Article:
Authentication Guidance May Be NearBanking Regulator Says FFIEC Draft Needs Just 1 Agency's Signoff
Gigi Hyland, board member of the National Credit Union Administration, says the latest draft of this guidance is awaiting final signoff from just one member agency of the Federal Financial Institutions Examination Council.
A draft of this guidance was inadvertently disclosed by the NCUA last December, and it subsequently spread virally throughout the banking industry. Regulators, until now, have declined comment, but industry insiders have speculated that the guidance release could be delayed for months, as the FFIEC incorporates feedback from banking agencies, institutions and vendors.
Hyland is more optimistic.
"We at the NCUA are anxiously awaiting the final green light from the last regulatory agency that's reviewing this," Hyland said in the course of a new podcast interview with Editorial Director Tom Field (See: NCUA's Hyland on Top Fraud Threats ). "In the FFIEC process, we all have to be in agreement before it gets issued. So, the vetting process within each agency is sometimes more protracted than within other agencies."
Hyland did not identify the agency that is holding up the release, but did acknowledge her desire to see the guidance issued soon. "We're waiting, essentially, and working with other regulators to try to come together and agree on the final guidance, so we can issue it, hopefully, as expeditiously as possible."
Advice to InstitutionsHyland did not disclose any elements of the current draft. But the five key recommendations emphasized in the earlier draft are:
- Better risk assessments to help institutions understand and respond to emerging threats, including man-in-the-middle or man-in-the-browser attacks, as well as keyloggers;
- Widespread use of multifactor authentication, especially for so-called "high-risk" transactions;
- Layered security controls to detect and effectively respond to suspicious or anomalous activity;
- More effective authentication techniques, including improved device identification and protection, as well as stronger challenge questions;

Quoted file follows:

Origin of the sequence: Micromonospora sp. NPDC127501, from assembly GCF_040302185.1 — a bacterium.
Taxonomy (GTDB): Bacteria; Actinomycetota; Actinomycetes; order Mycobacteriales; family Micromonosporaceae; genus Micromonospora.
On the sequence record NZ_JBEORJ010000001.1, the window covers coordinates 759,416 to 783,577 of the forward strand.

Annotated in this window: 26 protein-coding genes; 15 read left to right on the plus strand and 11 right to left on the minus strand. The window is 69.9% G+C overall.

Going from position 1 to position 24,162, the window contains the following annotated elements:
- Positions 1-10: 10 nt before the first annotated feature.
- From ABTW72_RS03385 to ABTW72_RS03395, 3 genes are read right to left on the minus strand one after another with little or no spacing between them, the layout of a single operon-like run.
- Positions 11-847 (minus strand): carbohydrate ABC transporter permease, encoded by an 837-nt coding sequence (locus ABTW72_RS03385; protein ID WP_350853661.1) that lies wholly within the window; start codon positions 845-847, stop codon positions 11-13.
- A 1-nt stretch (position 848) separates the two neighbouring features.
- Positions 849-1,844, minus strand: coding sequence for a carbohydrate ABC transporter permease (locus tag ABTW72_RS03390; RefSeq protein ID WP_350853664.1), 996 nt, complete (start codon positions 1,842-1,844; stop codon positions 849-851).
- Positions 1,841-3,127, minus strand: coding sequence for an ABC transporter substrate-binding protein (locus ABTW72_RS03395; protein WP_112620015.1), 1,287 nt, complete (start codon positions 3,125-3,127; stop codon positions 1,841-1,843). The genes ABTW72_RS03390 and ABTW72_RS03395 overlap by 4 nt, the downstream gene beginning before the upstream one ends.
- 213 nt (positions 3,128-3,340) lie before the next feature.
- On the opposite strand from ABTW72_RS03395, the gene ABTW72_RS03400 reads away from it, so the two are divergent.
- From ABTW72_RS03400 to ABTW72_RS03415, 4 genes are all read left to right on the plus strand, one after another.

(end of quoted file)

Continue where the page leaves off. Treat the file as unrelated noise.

- Heightened customer education initiatives, particularly for commercial accounts.
As they await the final guidance, banking institutions already are tailoring their budgets and information security programs for compliance. Hyland's advice to these institutions: "Stay abreast of all of the literature out there on the most recent security threats to financial institutions. Security needs to keep pace with the threat environment."
She urges institutions to conduct new risk assessments, then adjust their authentication controls based on results. "I don't think there's any perfect solution because it is an ever evolving process, but [institutions] need to really try to stay ahead of the curve and be aware as much as possible about the entry points that are obvious and not so obvious in their systems and their processes to try to mitigate as much of the risk as they possibly can."
Mobile Banking Guidance Coming?Hyland also says that, beyond the authentication update, banking regulators may indeed be weighing additional new guidance on emerging technologies - including mobile banking.
"[Credit unions] are continuing to grow into the space of electronic banking delivery channels - certainly including mobile banking," she says. "As this is an emerging area, NCUA is weighing guidance approaches for these types of emerging technologies."
Without setting a timeline, Hyland says mobile is a hot topic among regulators and could lead to new FFIEC guidance. "[Mobile] is certainly on our radar screen as a regulator and insurer, and I know it's on other regulator radar screens as well," she says.